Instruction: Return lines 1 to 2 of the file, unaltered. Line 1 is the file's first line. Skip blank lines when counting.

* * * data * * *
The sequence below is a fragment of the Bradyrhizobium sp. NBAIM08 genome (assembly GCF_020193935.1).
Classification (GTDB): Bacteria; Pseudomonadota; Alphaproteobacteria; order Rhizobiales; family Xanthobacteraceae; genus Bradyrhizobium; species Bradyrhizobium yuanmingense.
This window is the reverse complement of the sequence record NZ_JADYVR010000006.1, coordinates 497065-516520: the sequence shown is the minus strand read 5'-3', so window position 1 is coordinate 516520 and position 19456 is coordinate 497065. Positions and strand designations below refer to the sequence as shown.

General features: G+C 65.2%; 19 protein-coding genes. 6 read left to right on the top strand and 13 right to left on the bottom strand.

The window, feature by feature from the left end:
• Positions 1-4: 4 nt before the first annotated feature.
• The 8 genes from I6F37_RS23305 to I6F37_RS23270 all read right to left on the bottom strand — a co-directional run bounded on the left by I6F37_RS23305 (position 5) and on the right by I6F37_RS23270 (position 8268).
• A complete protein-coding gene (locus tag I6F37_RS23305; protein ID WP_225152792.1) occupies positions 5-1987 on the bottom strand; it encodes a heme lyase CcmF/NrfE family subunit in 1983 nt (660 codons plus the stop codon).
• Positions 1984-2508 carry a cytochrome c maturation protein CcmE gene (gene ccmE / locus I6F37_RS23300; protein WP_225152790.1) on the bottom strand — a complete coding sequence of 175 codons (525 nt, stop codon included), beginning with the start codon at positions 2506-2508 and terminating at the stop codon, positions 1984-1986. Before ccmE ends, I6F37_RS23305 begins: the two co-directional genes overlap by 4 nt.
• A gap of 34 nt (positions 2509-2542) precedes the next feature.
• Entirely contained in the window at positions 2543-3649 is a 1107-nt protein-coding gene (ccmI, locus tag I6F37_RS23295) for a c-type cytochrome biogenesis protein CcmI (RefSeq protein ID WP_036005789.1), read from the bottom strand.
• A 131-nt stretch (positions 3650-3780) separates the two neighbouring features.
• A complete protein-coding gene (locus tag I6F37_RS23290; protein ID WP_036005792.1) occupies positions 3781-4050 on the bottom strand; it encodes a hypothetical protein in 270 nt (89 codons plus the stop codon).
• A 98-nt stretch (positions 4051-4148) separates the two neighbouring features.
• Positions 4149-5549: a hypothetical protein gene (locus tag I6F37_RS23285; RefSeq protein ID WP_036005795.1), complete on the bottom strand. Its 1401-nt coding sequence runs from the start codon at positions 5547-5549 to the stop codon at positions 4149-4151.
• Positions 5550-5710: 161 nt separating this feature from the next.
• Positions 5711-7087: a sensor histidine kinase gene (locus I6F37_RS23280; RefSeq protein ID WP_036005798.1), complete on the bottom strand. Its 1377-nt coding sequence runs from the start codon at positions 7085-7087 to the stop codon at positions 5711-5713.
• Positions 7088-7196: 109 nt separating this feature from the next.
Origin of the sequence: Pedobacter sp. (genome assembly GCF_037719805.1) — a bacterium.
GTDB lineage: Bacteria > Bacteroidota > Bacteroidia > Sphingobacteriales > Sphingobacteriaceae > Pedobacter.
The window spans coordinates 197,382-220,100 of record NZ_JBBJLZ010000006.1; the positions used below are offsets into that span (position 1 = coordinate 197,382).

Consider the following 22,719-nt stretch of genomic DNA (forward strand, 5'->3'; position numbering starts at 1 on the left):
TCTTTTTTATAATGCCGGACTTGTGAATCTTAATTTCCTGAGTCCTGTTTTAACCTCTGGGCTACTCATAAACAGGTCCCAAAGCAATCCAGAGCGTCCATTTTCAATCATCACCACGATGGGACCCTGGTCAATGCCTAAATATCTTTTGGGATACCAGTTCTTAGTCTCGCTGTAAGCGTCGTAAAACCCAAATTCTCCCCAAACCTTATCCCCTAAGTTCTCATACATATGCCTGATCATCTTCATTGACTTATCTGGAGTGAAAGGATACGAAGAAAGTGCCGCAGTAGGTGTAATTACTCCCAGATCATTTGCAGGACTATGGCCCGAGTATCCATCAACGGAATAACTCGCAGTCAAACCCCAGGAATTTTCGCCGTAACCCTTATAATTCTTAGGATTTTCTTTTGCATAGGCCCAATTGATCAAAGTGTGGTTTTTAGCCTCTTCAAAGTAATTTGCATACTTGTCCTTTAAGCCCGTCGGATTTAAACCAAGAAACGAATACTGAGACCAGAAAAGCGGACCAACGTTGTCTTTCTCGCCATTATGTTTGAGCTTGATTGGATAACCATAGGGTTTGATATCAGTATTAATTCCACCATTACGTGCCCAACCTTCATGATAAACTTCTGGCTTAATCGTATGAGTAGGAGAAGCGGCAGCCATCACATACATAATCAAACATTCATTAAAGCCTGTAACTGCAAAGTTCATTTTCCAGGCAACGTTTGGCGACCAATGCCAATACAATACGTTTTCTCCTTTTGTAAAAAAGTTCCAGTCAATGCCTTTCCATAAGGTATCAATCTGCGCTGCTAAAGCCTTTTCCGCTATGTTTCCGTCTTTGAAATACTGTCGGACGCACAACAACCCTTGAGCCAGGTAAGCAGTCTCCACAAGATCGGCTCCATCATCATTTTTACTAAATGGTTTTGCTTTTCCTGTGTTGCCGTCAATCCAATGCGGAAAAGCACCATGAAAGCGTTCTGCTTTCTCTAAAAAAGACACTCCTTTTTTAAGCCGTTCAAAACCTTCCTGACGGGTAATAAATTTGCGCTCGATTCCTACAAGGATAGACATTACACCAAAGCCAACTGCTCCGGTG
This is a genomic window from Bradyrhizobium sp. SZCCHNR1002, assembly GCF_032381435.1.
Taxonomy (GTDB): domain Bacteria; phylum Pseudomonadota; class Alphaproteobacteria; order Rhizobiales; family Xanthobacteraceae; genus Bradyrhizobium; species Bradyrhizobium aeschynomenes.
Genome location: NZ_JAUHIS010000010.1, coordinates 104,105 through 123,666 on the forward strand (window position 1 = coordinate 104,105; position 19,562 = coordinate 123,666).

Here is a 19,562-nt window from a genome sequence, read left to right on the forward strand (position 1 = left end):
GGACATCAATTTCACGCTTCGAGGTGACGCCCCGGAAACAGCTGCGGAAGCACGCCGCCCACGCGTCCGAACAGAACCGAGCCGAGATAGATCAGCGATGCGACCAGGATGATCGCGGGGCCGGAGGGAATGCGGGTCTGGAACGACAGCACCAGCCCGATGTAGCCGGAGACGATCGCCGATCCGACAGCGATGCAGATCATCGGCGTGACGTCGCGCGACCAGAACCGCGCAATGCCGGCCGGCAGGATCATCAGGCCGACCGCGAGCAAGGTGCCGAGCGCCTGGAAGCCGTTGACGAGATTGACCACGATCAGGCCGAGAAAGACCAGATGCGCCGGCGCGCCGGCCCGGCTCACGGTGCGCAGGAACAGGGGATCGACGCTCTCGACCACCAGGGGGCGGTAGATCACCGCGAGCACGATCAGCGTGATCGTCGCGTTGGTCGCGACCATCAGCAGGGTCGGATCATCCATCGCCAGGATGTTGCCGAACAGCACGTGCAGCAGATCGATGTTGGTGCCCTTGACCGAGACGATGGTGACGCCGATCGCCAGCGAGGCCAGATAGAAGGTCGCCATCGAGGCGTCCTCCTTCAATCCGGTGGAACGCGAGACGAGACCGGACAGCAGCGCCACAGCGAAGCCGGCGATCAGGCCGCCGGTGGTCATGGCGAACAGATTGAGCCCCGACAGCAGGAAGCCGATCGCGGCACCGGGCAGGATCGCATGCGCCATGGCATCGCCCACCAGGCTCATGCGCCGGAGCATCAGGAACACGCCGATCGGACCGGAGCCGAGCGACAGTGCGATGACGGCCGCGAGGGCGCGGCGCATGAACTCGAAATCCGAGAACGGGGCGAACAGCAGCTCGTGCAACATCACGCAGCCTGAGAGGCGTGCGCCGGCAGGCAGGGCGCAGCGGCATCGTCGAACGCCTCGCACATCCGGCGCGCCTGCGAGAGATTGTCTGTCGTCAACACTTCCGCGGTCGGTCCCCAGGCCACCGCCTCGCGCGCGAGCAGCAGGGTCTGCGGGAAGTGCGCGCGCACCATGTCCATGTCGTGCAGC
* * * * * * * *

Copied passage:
The sequence below is a fragment of the Bradyrhizobium sp. NBAIM08 genome (assembly GCF_020193935.1).
Classification (GTDB): Bacteria; Pseudomonadota; Alphaproteobacteria; order Rhizobiales; family Xanthobacteraceae; genus Bradyrhizobium; species Bradyrhizobium yuanmingense.